A Discretionary Fund Manager or ‘DFM’ exercises their professional discretion to buy and sell investments on your behalf.
A discretionary management service can deliver highly tailored investment portfolios based upon your individual circumstances and objectives.
This is in contrast, to an advisory mandate in which you, as the client, are asked to approve recommendations in advance.
Discretionary Fund Managers argue that their autonomy enables them to:
✔ Rapidly react to market conditions
✔ Outperform benchmarks
✔ Provide highly bespoke solution
✔ Demonstrate individual expertise in stock picking
✔ Re-balance whenever required
Discretionary Fund Management is viewed as a traditional way of managing investments, generally with an individual investment manager or committee responsible for investment decisions. A Discretionary Fund Manager often holds individual securities likes stocks and bonds but also funds and derivatives.
A Discretionary Fund Manager normally offers greater visibility of what the underlying investments are. For example, there might be 30 different stocks, and 10 different bonds in the portfolio, and any report produced will tell you about the performance of all of them. With a fund or ETF portfolio, you will get less information about the underlying investments instruments.
Over recent years, the use of an international Discretionary Fund Manager by traditional offshore IFAs has become popular for several reasons: -
Often not. AES do not usually advocate the use of a DFM because there is a substantial amount of scientific evidence which suggests their active approach to investment simply does not work.
Cost is accentuated in the international marketplace where financial salespeople often resist direct custody by a DFM so they can hold the assets on a platform (such as an offshore bond) from which they can extract extra hidden establishment and management commission.
This is signposted by the fact that clients are advised on separate pension products or insurance bonds from a range of offshore life insurance companies.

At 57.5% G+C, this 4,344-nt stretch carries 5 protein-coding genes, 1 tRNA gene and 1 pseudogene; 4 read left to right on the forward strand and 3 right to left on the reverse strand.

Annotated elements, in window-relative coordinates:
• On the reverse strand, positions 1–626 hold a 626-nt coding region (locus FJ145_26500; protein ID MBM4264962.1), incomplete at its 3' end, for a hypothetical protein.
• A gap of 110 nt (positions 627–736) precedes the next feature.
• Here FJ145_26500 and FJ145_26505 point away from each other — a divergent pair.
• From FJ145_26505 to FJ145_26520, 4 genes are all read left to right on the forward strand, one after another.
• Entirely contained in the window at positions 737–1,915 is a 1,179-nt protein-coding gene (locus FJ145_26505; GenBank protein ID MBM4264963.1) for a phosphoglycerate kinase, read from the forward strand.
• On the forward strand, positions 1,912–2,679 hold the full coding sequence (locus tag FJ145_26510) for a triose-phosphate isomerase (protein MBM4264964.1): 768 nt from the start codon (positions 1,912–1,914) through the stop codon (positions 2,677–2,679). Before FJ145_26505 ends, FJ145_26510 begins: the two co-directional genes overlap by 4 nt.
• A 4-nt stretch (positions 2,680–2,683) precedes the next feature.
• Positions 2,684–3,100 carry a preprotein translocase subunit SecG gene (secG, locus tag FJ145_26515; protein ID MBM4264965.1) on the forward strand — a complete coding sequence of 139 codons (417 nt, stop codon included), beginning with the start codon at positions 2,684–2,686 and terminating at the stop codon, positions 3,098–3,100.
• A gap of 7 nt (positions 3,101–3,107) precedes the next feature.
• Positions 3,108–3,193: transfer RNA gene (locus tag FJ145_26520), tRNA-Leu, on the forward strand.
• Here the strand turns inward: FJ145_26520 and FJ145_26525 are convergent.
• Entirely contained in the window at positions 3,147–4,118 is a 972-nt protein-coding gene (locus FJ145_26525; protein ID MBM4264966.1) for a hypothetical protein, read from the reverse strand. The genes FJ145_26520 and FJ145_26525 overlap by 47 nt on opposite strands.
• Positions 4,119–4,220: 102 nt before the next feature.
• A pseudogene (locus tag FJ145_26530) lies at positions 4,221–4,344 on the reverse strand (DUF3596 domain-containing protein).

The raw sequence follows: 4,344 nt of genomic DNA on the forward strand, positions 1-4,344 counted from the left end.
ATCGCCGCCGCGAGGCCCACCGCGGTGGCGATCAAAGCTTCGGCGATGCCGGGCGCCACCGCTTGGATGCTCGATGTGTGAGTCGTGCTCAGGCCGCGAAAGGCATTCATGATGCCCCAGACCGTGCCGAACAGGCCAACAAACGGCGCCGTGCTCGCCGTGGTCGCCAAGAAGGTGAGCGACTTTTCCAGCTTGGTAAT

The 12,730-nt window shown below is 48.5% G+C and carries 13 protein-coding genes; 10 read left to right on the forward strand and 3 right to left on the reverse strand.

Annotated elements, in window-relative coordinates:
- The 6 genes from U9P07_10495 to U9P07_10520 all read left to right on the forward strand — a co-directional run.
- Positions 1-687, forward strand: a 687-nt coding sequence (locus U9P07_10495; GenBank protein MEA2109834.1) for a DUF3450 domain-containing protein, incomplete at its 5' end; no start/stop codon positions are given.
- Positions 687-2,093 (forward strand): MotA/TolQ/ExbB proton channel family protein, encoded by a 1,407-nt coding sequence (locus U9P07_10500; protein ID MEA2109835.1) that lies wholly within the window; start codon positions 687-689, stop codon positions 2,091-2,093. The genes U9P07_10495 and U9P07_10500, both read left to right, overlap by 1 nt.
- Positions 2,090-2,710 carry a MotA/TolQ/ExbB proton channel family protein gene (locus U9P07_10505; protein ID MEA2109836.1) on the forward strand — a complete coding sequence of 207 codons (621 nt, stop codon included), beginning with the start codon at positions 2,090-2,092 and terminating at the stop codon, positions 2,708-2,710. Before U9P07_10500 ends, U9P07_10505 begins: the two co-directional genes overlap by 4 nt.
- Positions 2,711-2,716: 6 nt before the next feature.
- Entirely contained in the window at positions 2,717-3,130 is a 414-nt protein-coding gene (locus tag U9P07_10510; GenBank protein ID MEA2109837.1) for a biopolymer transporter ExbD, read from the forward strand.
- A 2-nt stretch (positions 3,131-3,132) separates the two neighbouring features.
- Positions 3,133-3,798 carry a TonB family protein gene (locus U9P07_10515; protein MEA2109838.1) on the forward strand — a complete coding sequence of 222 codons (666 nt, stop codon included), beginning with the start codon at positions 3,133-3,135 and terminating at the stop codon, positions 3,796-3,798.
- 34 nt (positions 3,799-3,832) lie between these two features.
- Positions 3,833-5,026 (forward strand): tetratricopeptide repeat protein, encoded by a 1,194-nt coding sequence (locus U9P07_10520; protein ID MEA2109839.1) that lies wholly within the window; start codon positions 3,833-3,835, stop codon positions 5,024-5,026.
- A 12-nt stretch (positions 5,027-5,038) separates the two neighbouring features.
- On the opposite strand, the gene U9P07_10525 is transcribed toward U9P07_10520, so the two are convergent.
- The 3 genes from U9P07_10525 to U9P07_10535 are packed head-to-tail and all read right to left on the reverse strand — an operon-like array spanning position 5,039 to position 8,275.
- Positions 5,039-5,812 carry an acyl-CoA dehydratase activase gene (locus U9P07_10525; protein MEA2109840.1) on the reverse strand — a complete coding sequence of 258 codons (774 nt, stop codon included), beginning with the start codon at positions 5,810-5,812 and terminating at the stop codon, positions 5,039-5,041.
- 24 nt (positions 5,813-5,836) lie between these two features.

When coupled with additional fees, such as platform or product charges, the benefits of a more sophisticated portfolio might be lost.
When judged on performance, DFMs fall into the same category as any other active investment managers, that is, they fail to consistently outperform the market and thus struggle to justify the expense incurred.
In most cases, a well-constructed passive investment portfolio will produce better results and give you the benefit of financial planning advice alongside the investment management services for a total expense ratio below that of an international Discretionary Fund Manager service.
We would only recommend considering a DFM where a client has highly complex requirements.
If you have been ‘orphaned’ and left holding legacy products with no active financial adviser.
Only consider if low cost passive solutions are part of the Discretionary Fund Management service.
Our verdict is that while a direct DFM is far better than a financial salesperson alone (if they are well run), on the whole they are too expensive and simply don’t work.
We suspect that many traditional DFMs maintain the traditional status quo of the financial services industry.
This means they pay huge salaries to private client investment managers and investment ‘gurus’ to promise results which it has been scientifically proven simply don’t come.
This money comes from your returns and we suspect that technological change (given computer beat man as far back as 1997) and the increasing mountain of evidence against active performance, will soon re-shape this marketplace.